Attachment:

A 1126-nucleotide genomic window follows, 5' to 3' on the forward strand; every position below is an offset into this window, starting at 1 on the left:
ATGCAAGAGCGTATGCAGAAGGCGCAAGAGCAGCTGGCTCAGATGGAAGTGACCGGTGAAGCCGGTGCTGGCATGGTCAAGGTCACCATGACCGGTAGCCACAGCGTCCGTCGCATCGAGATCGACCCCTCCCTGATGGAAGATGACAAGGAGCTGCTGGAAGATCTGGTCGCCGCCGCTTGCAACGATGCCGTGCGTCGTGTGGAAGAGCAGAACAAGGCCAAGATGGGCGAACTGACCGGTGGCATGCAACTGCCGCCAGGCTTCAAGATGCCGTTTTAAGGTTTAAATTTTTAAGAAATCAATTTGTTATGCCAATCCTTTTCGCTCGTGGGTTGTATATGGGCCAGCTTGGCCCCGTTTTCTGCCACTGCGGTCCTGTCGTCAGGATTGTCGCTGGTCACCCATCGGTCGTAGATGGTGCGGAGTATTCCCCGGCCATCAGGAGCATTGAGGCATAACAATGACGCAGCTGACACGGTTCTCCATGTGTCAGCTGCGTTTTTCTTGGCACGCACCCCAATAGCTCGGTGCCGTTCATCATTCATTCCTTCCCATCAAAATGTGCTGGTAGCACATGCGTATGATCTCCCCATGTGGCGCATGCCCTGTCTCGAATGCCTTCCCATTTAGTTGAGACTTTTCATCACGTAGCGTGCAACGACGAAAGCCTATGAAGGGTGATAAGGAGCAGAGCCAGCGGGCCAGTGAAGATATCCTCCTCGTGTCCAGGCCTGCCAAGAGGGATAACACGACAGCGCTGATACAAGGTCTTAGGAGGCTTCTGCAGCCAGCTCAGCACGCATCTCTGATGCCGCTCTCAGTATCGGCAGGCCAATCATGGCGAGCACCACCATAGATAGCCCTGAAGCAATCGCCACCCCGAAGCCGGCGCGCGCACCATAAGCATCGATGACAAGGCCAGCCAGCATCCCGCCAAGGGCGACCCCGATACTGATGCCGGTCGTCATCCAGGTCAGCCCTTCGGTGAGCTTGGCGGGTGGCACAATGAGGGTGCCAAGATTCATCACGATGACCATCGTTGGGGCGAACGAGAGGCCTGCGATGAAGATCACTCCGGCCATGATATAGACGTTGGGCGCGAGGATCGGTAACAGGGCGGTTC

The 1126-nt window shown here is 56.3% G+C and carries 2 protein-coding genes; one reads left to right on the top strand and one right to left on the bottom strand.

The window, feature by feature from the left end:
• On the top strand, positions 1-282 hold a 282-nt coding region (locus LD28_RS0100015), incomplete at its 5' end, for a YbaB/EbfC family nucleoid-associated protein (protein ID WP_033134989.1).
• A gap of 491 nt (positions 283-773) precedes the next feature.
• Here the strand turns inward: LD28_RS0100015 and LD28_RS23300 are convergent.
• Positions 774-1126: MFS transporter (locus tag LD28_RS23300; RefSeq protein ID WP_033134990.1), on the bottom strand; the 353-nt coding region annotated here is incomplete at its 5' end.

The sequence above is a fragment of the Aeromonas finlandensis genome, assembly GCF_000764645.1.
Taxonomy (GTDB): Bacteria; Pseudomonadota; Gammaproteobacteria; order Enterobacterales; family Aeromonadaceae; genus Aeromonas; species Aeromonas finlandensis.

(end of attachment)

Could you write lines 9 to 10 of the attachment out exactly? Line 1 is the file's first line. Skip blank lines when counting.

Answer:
The sequence above is a fragment of the Aeromonas finlandensis genome, assembly GCF_000764645.1.
Taxonomy (GTDB): Bacteria; Pseudomonadota; Gammaproteobacteria; order Enterobacterales; family Aeromonadaceae; genus Aeromonas; species Aeromonas finlandensis.